But even here Mother Nature has managed to make her mark, and Oslo is fringed with forests, hills and lakes awash with opportunities for hiking, cycling, skiing and boating.
Add to this mix a thriving cafe and bar culture, top-notch restaurants, nightlife options ranging from opera to indie rock, and a large and visible immigrant community who add their own colourful touch to the city and the result is a thoroughly intoxicating place in which to forget about the fjords for a while.
One Day in Oslo Itinerary
Top things to do in Oslo, Norway:
Oslo is not a big city, so like always I recommend to walk, you can walk almost anywhere, But for this itinerary, you will need a city transport card. I hope you’re ready, you’re going to need an early start as I’m going to take you around Oslo’s best attractions in one day. Start at 9am at the latest and finish around 6pm.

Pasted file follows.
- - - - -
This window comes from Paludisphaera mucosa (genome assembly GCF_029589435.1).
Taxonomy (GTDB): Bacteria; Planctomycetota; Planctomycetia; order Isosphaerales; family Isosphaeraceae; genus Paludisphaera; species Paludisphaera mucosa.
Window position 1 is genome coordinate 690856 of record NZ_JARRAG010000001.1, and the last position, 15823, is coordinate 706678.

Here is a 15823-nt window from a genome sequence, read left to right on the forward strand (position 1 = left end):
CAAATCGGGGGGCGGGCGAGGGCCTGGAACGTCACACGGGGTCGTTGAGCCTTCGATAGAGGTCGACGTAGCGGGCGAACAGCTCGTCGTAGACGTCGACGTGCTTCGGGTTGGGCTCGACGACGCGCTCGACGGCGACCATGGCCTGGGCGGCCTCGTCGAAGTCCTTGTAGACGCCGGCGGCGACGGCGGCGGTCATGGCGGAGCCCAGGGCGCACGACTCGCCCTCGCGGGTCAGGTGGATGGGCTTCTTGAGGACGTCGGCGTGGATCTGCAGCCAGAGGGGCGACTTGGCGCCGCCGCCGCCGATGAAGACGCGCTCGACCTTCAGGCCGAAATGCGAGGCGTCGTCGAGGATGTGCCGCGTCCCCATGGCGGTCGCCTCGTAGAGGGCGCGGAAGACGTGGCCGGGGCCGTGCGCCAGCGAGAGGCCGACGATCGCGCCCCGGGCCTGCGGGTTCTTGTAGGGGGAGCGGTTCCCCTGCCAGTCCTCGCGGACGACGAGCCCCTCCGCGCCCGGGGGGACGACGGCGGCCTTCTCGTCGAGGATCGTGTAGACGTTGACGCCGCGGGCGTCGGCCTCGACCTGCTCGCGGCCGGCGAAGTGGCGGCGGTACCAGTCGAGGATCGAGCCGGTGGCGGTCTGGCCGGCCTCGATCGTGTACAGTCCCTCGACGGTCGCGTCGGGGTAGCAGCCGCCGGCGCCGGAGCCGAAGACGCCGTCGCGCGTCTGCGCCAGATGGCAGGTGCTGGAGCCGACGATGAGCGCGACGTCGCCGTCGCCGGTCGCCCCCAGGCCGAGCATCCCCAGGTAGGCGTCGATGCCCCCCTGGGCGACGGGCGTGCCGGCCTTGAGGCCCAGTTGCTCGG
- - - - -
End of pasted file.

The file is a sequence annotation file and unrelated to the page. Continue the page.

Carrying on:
Start your day at Akershus Fortress
Start at the Akershus Fortress, this place is an amazing place to walk around on historical grounds, and from the top, you have stunning views of the harbour. During clear summer months, the sunset views are incredible from here, although sunset is quite late. (about 1 hour and 30 minutes needed here).
Stroll around the harbour
After you’ve explored the historical grounds, head down towards the harbour, on route you will pass the city hall on the right, go and explore the city hall, after exploring the city hall, you will see the harbour on the left and if you continue forward you’ll see the dazzling white tiles from the famous opera house straight ahead. The opera house offers great views over the Oslofjord, it’s free to walk inside the foyer and on the roof of the building, so go explore. (about 30 minutes needed here)
Check out Holmenkollen ski museum and ski jump